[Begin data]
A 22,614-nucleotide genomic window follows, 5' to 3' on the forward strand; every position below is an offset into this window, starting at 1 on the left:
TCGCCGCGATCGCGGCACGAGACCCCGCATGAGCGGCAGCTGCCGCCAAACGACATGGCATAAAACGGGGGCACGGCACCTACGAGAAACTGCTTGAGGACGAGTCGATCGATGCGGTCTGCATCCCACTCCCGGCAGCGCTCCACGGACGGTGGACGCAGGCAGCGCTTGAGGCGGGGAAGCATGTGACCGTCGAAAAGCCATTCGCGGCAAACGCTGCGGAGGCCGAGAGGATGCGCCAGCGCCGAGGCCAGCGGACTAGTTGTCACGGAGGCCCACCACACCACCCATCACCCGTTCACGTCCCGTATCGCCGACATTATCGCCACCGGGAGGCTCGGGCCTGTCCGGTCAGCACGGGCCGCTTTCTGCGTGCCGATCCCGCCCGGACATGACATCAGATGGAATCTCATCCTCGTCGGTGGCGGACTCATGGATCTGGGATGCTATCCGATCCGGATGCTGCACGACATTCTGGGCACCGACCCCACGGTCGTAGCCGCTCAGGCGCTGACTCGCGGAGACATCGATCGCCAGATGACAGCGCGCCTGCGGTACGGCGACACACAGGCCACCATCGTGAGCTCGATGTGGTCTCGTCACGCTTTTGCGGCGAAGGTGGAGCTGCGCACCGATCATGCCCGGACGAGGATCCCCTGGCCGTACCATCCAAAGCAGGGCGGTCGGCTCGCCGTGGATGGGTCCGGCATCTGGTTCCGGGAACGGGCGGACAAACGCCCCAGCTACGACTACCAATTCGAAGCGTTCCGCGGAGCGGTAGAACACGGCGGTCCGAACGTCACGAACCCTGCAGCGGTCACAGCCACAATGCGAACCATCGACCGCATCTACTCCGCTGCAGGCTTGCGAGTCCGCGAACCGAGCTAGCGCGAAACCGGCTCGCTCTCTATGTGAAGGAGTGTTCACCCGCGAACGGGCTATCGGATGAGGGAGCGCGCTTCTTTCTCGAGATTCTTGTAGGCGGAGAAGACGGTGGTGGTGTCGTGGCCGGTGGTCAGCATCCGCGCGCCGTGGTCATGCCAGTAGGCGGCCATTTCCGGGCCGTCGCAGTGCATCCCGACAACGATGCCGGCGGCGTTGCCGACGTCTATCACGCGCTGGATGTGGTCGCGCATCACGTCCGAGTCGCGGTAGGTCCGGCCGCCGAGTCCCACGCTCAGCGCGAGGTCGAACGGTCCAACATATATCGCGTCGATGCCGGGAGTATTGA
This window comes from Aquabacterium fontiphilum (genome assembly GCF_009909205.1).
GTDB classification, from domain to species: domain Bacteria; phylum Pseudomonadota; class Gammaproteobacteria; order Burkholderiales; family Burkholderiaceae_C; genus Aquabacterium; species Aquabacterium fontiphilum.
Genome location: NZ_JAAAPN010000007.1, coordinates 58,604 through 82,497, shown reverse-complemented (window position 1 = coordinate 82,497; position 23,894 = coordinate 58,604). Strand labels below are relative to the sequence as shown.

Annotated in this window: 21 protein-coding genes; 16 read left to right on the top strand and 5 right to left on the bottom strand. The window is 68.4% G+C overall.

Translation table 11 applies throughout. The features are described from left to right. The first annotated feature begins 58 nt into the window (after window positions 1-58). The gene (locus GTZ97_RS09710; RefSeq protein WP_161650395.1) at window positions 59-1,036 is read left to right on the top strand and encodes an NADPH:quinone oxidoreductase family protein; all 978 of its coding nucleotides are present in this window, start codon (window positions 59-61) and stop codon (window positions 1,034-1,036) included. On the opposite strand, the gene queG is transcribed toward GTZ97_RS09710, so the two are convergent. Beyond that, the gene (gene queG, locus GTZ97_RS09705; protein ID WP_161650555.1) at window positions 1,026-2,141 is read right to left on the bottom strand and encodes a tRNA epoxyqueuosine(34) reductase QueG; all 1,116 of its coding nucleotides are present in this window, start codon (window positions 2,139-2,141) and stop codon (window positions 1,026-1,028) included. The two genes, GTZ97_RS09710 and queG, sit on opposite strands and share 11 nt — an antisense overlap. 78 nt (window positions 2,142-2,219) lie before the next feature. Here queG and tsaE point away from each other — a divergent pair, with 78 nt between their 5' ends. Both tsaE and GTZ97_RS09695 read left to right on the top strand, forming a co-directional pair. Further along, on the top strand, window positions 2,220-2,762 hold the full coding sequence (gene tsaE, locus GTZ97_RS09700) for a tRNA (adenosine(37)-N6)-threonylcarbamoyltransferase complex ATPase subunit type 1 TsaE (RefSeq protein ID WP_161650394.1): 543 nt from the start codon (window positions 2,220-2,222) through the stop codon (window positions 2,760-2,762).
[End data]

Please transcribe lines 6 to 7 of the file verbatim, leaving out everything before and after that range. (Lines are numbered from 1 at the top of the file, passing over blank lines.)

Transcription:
Annotated in this window: 21 protein-coding genes; 16 read left to right on the top strand and 5 right to left on the bottom strand. The window is 68.4% G+C overall.

Translation table 11 applies throughout. The features are described from left to right. The first annotated feature begins 58 nt into the window (after window positions 1-58). The gene (locus GTZ97_RS09710; RefSeq protein WP_161650395.1) at window positions 59-1,036 is read left to right on the top strand and encodes an NADPH:quinone oxidoreductase family protein; all 978 of its coding nucleotides are present in this window, start codon (window positions 59-61) and stop codon (window positions 1,034-1,036) included. On the opposite strand, the gene queG is transcribed toward GTZ97_RS09710, so the two are convergent. Beyond that, the gene (gene queG, locus GTZ97_RS09705; protein ID WP_161650555.1) at window positions 1,026-2,141 is read right to left on the bottom strand and encodes a tRNA epoxyqueuosine(34) reductase QueG; all 1,116 of its coding nucleotides are present in this window, start codon (window positions 2,139-2,141) and stop codon (window positions 1,026-1,028) included. The two genes, GTZ97_RS09710 and queG, sit on opposite strands and share 11 nt — an antisense overlap. 78 nt (window positions 2,142-2,219) lie before the next feature. Here queG and tsaE point away from each other — a divergent pair, with 78 nt between their 5' ends. Both tsaE and GTZ97_RS09695 read left to right on the top strand, forming a co-directional pair. Further along, on the top strand, window positions 2,220-2,762 hold the full coding sequence (gene tsaE, locus GTZ97_RS09700) for a tRNA (adenosine(37)-N6)-threonylcarbamoyltransferase complex ATPase subunit type 1 TsaE (RefSeq protein ID WP_161650394.1): 543 nt from the start codon (window positions 2,220-2,222) through the stop codon (window positions 2,760-2,762).